The departure of Major Applewhite from Saban’s staff at Alabama to Texas, raises some very serious questions about Nick Saban and just what kind of human being he really is. When talking about head football coaches here at Coaches Hot Seat, we often toss out the idea if a particular coach could be employed as a CEO in the private sector. In many ways the responsibilities of a head football coach mirror that of a CEO, and in today’s very public world of corporate leaders being held accountable for their actions, the pressures on both jobs are immense. When you look at the top coaches in I-A football, or at the bottom of the Coaches Hot Seat Rankings the top 10 to 15 coaches in the game are:
Les Miles, Mark Richt, Pete Carroll, Gary Pinkel, Bronco Mendenhall, Rich Rodriguez, Paul Johnson, Jim Tressel, Bobby Petrino, Urban Meyer, Mack Brown, Tommy Tuberville, Bob Stoops, Frank Beamer, Brian Kelly, Dennis Erickson and a few others…
All of those above coaches are very intense, they are very demanding upon their assistant coaches, they expect excellence from their players, and to a man they all know how to run a football program. Nick Saban also has all of those traits, but the difference between the above coaches and Nick Saban is that Saban is a pompous ass.
If a CEO really wants to know what kind of leader he is, the first and best place to go is to the people that work under that CEO. We are a big believer in anonymous 360 degree personnel evaluations at Coaches Hot Seat (at the companies we work for in our days jobs), where everyone in the organization reviews the people above and below them on the organizational chart, because there is a lot to be learned by what the subordinates think of their bosses. After talking to coaches that have worked for Nick Saban over the years, if we did administer evaluations to Saban’s former and current assistant coaches we believe those evaluations would come back and uniformly they would say that Nick Saban is pompous ass that treats his staff like shit. Why is that? Why does a head football coach feel that he must work his staff to the bone and treat them terribly? What would possibly cause a football coach, or anyone in a leadership role, to treat his staff in a way that would cause such incredible resentment? Does Nick Saban somehow believe that he is going to get the most out of his staff by treating them in a demeaning manner? Where does one learn how to treat people in such a terrible way in the first place?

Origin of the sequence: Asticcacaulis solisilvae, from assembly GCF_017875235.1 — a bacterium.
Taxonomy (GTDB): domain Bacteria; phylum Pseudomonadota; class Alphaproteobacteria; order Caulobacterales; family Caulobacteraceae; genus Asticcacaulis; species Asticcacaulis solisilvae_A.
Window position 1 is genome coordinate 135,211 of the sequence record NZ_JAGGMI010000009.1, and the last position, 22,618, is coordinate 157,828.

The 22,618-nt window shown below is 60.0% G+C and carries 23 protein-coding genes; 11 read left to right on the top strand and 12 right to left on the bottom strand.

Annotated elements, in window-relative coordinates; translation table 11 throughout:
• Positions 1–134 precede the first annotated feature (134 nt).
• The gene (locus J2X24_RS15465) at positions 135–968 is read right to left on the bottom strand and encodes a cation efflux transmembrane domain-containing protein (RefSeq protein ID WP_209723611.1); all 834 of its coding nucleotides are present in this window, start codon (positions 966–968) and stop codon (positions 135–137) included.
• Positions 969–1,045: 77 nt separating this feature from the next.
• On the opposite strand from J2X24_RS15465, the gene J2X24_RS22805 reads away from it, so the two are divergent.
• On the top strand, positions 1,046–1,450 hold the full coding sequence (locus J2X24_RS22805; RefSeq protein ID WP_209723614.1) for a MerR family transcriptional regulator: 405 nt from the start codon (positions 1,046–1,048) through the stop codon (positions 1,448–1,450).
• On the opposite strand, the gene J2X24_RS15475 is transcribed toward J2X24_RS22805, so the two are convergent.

Those are all very good questions, and very perplexing that they have to be asked in the first place, because there really is no excuse for any subordinate that has ever worked for someone else to have to say that their boss was a pompous ass. Football is no different than the corporate world, and in many ways there is more pressure in the highest boardrooms than on a football sideline. In corporate America you cannot post a .500 record and yell out “bowl-eligible,” nor does a CEO get a pass in his first year just because the guy before you ran the company into the ground. In fact, with 64 football teams going to bowl games this past season, you can be a very average football coach and be feted by your fan base and bosses. All of that brings us back to the fact that there is just no good reason for a leader to treat his subordinates like shit, because life is too short to go through life creating havoc and running people down If Nick Saban believes that he can continue his current behavior and return Alabama to the top of college football, he is sadly mistaken. This is not Saban’s first head coaching job, and the word now on the street is that if you want to live in Hell on earth, then you can go to work for Saban. Why would anyone that has any respect for himself voluntarily put himself in a situation where he will be treated like a piece of crap? We cannot imagine that there is any coach out there that values himself that would go to work for Nick Saban, and that goes straight to the point of this post. Nick Saban is indeed a pompous ass.